Canadians are making a run for the border like never before, a migration that’s triggering a rash of financial planning issues for investors with dual citizenship.
“The Canadian currency is near all-time highs, there’s depressed real estate (in the U.S.), especially in the Sun Belt, and Baby Boomers are starting to retire,” says Dale Walters, CEO of Keats, Connelly and Associates, a Phoenix-based wealth management firm specializing in cross-border moves.
From a financial point of view, most people with a reasonable net worth would save a considerable amount of money by locating south of the 49th parallel, Walters says. First, income taxes in the U.S. are two-thirds those of Canada. Second, Old Age Security is clawed back in Canada, but it’s not in the U.S. Finally, cashing in your registered retirement savings plans (RRSPs), the Canadian equivalent to 401(k) plans, can result in considerable savings in the U.S.
Taking the money out of the RRSP in one fell swoop would trigger a maximum 25% tax hit but if it’s done gradually, the tax falls to 15%. In Alberta, Canada’s fastest-growing province, that rate could be more than 40%, Walters says.
“You’d save tons of money (in the U.S.). Canadians have most of their savings in RRSPs. Withdrawing them in the U.S. could save them hundreds of thousands of dollars, depending on the (starting) amount,” he says.
Cross-border financial planning is increasingly showing up on the radar screen of Canada’s dominant financial services players, led by the brokerages owned by the Big Six banks–RBC Royal Bank, BMO Bank of Montreal, Scotiabank, CIBC, Toronto Dominion Bank, and National Bank. Also with a significant share of wallet are mutual fund giants like Investors Group, which has its own proprietary sales force, and AIM Funds Management Inc., which is sold through third-party salespeople.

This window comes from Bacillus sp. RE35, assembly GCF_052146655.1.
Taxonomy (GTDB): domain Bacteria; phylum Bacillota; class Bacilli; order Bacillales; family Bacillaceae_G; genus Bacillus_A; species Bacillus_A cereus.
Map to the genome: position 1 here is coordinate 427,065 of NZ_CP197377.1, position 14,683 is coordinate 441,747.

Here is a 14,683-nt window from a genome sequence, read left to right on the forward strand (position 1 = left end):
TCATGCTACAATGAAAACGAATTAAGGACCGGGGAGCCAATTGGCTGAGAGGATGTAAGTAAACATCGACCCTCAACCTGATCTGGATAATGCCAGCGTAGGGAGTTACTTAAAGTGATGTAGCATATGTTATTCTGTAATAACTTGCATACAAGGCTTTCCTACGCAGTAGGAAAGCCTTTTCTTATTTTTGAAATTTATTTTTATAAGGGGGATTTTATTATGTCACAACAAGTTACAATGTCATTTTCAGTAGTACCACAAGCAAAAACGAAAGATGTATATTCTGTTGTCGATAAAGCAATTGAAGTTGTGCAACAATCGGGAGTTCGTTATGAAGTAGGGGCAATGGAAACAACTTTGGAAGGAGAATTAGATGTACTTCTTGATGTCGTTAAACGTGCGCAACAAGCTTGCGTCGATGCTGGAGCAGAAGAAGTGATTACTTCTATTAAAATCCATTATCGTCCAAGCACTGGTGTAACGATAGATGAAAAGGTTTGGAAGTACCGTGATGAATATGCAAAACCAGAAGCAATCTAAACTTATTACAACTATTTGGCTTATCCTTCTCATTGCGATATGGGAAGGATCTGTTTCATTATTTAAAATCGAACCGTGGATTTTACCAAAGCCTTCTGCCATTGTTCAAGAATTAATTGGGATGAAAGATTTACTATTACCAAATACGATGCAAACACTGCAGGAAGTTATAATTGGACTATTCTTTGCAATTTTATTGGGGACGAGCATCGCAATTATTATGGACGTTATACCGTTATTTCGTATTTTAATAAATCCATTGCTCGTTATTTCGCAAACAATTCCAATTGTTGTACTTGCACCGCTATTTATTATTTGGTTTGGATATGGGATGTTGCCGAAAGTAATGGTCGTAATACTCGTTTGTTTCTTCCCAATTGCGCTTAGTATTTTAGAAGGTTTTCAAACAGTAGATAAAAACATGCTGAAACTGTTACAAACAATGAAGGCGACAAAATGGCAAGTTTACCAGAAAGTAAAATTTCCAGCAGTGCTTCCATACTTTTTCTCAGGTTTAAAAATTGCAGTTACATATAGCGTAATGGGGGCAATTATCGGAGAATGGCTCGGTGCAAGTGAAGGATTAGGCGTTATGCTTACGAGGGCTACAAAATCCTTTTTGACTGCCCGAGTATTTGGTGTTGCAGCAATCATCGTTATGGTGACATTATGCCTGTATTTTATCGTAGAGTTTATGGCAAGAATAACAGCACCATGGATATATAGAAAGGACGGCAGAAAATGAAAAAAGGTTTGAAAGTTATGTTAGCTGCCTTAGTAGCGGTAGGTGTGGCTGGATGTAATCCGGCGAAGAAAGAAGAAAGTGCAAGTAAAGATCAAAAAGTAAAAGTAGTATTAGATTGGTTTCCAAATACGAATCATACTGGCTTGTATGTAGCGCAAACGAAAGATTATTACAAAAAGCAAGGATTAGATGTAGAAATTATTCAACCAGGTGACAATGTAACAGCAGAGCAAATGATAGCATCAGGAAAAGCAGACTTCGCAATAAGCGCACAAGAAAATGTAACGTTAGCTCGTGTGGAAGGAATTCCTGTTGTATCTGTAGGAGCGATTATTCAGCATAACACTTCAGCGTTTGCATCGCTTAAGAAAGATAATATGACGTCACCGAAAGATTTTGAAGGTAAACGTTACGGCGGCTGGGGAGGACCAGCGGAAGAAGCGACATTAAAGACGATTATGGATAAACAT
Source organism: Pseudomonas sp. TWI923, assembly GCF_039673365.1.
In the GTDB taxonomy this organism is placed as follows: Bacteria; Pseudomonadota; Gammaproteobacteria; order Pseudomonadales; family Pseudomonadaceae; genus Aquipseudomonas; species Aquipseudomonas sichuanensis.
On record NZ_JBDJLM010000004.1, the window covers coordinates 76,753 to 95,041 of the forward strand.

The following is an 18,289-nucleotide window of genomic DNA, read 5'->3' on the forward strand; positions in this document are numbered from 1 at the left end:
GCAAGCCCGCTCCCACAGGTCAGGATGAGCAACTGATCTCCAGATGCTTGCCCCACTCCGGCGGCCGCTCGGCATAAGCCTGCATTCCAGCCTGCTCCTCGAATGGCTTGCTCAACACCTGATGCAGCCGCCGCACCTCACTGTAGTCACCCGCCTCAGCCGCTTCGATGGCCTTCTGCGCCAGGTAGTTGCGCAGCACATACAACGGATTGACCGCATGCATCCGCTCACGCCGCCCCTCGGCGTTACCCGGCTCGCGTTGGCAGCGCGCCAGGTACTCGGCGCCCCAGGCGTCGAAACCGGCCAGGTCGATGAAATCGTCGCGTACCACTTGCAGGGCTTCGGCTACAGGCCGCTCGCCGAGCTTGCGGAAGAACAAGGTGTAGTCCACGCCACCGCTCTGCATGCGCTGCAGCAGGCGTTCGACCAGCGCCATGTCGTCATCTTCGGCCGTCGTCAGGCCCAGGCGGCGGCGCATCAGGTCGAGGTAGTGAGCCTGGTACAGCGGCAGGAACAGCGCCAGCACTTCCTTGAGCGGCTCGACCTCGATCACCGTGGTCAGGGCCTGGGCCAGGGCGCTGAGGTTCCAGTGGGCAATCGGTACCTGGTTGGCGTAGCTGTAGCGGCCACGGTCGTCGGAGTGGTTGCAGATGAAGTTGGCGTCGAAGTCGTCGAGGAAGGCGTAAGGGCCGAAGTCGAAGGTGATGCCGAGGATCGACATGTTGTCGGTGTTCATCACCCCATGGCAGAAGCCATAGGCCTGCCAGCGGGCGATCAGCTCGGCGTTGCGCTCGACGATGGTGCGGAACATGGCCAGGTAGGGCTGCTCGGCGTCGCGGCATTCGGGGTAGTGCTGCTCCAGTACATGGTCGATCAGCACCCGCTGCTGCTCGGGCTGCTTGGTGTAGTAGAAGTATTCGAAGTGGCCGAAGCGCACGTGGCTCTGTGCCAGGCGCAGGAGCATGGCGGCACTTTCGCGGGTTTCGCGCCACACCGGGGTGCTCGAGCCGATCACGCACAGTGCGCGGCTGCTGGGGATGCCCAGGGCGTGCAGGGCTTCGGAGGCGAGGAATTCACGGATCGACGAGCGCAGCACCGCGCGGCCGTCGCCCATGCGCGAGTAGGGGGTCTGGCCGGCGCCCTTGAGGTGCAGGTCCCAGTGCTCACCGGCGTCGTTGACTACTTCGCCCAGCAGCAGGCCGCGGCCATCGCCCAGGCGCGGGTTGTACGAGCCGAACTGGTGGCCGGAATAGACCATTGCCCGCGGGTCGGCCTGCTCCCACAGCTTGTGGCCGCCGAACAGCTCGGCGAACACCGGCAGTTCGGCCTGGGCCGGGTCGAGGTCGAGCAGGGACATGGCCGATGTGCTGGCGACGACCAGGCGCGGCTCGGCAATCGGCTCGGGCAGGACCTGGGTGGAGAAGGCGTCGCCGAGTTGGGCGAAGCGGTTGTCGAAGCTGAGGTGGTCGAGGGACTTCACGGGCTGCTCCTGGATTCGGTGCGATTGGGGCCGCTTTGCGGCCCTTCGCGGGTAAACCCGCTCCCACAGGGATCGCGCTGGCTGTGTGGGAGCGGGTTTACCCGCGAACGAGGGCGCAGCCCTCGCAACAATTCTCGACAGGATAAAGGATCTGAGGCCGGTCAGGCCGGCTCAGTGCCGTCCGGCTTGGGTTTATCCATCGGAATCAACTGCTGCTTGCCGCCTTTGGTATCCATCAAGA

There is also a small but growing segment of boutique brokerages which focus almost exclusively on high-net-worth investors.
Pick Your Tax Poison
Tannis Dawson, senior specialist of tax and estate planning at Winnipeg-based Investors Group, says that while you can have dual citizenship, you can only be a resident of one country for tax purposes. For Canadian snowbirds, the threshold is 183 days in the sun–exactly one day more than half a year–before they’d have to file a U.S. tax return.
Even if they stay longer, they can still maintain Canadian residency by filling out a so-called “closer connection” form, Dawson says, which looks at where your family, automobile, and personal belongings are based, as well as where you can vote and the government that issued your drivers’ license.
She says the easiest thing to do is maintain Canadian residency for tax purposes so you don’t have to file a U.S. tax return. There can be serious consequences if you are required to file one but have neglected to do so, she says.